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Hitachi develops 11 kW permanent magnet motor without rare earth materials

Conventional industrial 11 kW induction motor (left) and Hitachi’s new 11kW motor (right). Source: Hitachi. Click to enlarge.

Hitachi has developed a high-efficiency 11 kW permanent magnet synchronous motor without using rare earth (neodymium, dysprosium) materials; the work follows on its 2008 announcement of a prototype 150 W motor that used cores made of amorphous metal coupled with ferrite magnet rotors. (Earlier post.)

Hitachi says the new 11 kW motor has an efficiency of about 93%, and delivers IE4 performance (the highest of the International Efficiency classes—Super Premium Efficiency—defined by IEC 60034-30) from a size smaller than that of a comparable conventional motor. The company is targeting commercialization for industrial applications in 2014.

The earlier 150 W prototype motor showed an efficiency of 86%.

Arrow points to the amorphous iron core. Source: Hitachi. Click to enlarge.   Laminated structure of the amorphous core. Source: Hitachi. Click to enlarge.

The new 11 kW double-rotor, axial-gap motor uses a laminated stator core based on a low-loss amorphous iron material. Hitachi says that the losses from its laminated material are about 10% of those of conventional electromagnetic steel laminations.

Amorphous metal has a disordered atomic structure in contrast to the crystalline structure of conventional metals, and features a high tensile strength and extremely low magnetic losses. As such, it has been a target of interest for motor development for decades. Its adoption, however, has been hampered by the cost of manufacturing—an issue which Hitachi says it is addressing.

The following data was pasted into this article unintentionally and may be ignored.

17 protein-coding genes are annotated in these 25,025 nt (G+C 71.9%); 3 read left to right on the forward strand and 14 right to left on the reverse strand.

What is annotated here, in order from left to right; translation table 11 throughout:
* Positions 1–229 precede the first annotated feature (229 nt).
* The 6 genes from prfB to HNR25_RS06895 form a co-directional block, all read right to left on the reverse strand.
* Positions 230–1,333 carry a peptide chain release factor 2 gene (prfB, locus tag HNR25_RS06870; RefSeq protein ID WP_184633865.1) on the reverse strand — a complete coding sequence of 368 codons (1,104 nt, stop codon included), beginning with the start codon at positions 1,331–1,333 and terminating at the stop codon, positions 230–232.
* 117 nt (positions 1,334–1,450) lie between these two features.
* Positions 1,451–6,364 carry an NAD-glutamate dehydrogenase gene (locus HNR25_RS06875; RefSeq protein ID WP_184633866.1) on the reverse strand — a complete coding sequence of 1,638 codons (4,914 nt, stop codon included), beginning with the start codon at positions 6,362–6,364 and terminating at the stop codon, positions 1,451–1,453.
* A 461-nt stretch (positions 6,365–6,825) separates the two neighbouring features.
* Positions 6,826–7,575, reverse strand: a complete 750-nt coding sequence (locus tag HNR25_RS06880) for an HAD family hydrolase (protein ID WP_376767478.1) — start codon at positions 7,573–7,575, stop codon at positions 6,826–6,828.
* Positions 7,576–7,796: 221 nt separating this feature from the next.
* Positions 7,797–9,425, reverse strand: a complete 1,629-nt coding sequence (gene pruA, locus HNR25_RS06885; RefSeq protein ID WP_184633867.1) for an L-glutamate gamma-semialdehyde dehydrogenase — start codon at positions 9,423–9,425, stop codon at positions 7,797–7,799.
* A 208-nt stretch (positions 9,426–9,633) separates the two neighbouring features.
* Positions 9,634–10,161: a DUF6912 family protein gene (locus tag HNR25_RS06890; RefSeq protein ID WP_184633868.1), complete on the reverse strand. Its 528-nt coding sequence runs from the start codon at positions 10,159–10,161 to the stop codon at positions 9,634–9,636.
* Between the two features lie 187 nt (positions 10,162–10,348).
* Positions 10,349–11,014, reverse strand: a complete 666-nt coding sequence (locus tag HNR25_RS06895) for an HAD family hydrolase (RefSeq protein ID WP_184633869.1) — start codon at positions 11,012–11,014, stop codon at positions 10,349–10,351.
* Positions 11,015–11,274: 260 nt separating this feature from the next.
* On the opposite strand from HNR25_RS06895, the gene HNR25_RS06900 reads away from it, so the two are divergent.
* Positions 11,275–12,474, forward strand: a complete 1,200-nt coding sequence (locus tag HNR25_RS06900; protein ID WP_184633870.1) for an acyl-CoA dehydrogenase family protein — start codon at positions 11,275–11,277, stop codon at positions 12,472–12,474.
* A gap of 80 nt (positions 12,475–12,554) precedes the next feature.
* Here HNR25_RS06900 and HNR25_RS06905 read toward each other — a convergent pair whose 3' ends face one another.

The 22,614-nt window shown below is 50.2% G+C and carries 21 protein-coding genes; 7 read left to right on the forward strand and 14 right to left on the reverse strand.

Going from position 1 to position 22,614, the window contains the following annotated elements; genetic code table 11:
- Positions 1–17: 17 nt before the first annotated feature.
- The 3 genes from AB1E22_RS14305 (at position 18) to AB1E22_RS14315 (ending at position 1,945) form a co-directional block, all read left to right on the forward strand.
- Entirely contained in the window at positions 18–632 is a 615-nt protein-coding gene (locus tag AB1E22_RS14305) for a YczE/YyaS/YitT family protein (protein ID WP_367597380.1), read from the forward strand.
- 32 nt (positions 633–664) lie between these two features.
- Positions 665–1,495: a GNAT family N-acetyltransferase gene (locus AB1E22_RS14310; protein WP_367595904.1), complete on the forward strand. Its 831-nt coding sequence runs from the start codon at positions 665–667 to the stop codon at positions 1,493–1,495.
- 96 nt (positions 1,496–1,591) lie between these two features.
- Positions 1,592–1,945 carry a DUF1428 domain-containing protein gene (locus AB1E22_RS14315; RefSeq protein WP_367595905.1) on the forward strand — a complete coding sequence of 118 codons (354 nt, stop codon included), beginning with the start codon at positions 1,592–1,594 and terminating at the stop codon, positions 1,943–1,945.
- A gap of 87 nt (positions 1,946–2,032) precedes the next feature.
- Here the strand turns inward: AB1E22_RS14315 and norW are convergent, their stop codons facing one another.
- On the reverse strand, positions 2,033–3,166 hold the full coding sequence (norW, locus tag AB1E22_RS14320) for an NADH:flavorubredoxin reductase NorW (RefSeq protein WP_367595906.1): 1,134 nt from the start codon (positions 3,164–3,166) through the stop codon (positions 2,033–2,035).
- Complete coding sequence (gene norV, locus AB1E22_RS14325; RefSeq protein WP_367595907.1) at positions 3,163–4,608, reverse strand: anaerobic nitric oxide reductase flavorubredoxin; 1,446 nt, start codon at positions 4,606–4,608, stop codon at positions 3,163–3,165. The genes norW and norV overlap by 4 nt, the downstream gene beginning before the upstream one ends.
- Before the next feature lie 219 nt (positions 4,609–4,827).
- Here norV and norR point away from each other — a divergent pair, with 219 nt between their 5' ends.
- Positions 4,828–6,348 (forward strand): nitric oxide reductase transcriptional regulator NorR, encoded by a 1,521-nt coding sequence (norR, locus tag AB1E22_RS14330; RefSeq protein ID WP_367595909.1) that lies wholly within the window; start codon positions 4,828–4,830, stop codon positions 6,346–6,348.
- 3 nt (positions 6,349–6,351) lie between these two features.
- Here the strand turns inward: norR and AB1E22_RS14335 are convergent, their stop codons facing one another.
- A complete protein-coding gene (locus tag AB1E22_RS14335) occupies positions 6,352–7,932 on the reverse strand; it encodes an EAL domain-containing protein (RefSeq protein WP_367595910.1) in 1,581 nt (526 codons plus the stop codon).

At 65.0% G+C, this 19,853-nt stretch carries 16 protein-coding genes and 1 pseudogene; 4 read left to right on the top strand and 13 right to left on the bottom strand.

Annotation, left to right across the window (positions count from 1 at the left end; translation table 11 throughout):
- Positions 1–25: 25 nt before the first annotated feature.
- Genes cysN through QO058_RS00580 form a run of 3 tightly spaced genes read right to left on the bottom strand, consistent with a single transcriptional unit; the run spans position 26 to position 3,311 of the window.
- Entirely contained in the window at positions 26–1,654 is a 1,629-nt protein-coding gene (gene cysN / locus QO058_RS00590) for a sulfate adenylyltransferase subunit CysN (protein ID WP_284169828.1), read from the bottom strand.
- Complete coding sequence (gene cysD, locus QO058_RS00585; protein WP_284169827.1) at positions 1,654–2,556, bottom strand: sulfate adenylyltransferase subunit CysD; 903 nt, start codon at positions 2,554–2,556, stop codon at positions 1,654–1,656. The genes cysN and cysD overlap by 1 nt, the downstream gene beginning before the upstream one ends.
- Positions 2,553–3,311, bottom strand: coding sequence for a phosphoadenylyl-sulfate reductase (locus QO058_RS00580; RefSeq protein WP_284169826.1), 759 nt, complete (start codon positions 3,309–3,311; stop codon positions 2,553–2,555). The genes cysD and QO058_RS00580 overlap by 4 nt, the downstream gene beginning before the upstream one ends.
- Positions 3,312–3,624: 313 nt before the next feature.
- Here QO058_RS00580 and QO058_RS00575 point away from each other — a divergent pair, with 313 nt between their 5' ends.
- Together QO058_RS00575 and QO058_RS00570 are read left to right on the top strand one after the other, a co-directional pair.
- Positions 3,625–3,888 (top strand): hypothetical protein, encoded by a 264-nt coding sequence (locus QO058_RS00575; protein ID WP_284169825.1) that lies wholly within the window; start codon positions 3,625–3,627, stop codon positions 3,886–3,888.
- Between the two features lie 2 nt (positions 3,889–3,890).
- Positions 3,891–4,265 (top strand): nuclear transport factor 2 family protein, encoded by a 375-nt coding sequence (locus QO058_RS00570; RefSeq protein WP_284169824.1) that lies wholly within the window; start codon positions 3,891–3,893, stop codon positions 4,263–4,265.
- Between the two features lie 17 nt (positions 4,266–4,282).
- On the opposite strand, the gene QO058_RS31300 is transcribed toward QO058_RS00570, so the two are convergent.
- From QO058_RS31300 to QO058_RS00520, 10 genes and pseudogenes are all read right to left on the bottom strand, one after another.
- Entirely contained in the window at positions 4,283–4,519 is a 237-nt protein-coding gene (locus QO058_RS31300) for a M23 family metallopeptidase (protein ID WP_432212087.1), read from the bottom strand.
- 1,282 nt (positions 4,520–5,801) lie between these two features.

To optimize the efficiency of the laminated design, Hitachi used 3D magnetic field analysis software to analyze the various characteristics of the core laminations.

Hitachi developed the technology with support from Japan’s New Energy and Industrial Technology Development Organization (NEDO).



There are a few much superior motors around like the Yasa-400 permanent magnet with higher efficiency (up to 98% at ideal speed), higher torque density (30 Nm/Kg) and higher power density (9 Kw/Kg). However, the Prius e-motor with a power density of only 1.37 Kw/Kg could be improved shortly.

Generally speaking, permanent magnet motors (with rare earths) have the highest all around performance and are ideal for future electrified light weight vehicles/cars. The Yasa e-motors are very good examples of what can be accomplished with PM.


From a buyers perspective, I don't think they care. As long as it performs, has range and is reliable, there is no concern.

If they start producing 1 million EVs per year and there are not enough magnets, there would be a problem. I mentioned all the batteries for all the packs for 1 million EVs per year and was told "no problem". Well any component in shortage is a problem, it only takes ONE and the car does not ship.


SJC...many people have started to worry or at least pay more attention to the efficiency of the vehicle they drive around. The (total vehicle life time cost) difference between a 90% efficient heavy e-motor and a 96% to 98% much lighter permanent magnet e-motor could be as much as 10% to 15% due to reduced battery back size required, less weight and cost for the same extended range BEV.

The days of 15% efficient ICEVs and $2/barrel crude may be over sooner than we think.